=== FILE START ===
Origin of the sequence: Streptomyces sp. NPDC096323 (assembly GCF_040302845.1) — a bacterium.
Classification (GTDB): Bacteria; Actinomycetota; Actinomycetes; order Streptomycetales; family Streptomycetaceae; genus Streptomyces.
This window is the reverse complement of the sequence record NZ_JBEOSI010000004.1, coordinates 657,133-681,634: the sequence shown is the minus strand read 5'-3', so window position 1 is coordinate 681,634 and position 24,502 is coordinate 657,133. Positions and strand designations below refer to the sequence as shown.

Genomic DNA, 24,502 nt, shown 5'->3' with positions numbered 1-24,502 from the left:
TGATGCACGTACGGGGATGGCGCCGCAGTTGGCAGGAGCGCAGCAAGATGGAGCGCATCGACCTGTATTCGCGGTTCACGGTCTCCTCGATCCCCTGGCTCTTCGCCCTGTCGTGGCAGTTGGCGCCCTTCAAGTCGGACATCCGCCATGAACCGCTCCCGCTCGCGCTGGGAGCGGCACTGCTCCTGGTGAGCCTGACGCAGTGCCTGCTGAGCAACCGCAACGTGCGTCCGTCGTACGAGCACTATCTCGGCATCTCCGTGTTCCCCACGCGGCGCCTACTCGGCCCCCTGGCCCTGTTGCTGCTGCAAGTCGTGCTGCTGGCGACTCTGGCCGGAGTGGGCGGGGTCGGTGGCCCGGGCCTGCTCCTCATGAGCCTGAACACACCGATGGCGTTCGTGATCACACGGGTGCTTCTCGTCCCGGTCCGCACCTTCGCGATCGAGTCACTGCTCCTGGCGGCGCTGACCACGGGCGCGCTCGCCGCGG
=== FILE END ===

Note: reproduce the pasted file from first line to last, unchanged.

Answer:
Origin of the sequence: Streptomyces sp. NPDC096323 (assembly GCF_040302845.1) — a bacterium.
Classification (GTDB): Bacteria; Actinomycetota; Actinomycetes; order Streptomycetales; family Streptomycetaceae; genus Streptomyces.
This window is the reverse complement of the sequence record NZ_JBEOSI010000004.1, coordinates 657,133-681,634: the sequence shown is the minus strand read 5'-3', so window position 1 is coordinate 681,634 and position 24,502 is coordinate 657,133. Positions and strand designations below refer to the sequence as shown.

Genomic DNA, 24,502 nt, shown 5'->3' with positions numbered 1-24,502 from the left:
TGATGCACGTACGGGGATGGCGCCGCAGTTGGCAGGAGCGCAGCAAGATGGAGCGCATCGACCTGTATTCGCGGTTCACGGTCTCCTCGATCCCCTGGCTCTTCGCCCTGTCGTGGCAGTTGGCGCCCTTCAAGTCGGACATCCGCCATGAACCGCTCCCGCTCGCGCTGGGAGCGGCACTGCTCCTGGTGAGCCTGACGCAGTGCCTGCTGAGCAACCGCAACGTGCGTCCGTCGTACGAGCACTATCTCGGCATCTCCGTGTTCCCCACGCGGCGCCTACTCGGCCCCCTGGCCCTGTTGCTGCTGCAAGTCGTGCTGCTGGCGACTCTGGCCGGAGTGGGCGGGGTCGGTGGCCCGGGCCTGCTCCTCATGAGCCTGAACACACCGATGGCGTTCGTGATCACACGGGTGCTTCTCGTCCCGGTCCGCACCTTCGCGATCGAGTCACTGCTCCTGGCGGCGCTGACCACGGGCGCGCTCGCCGCGG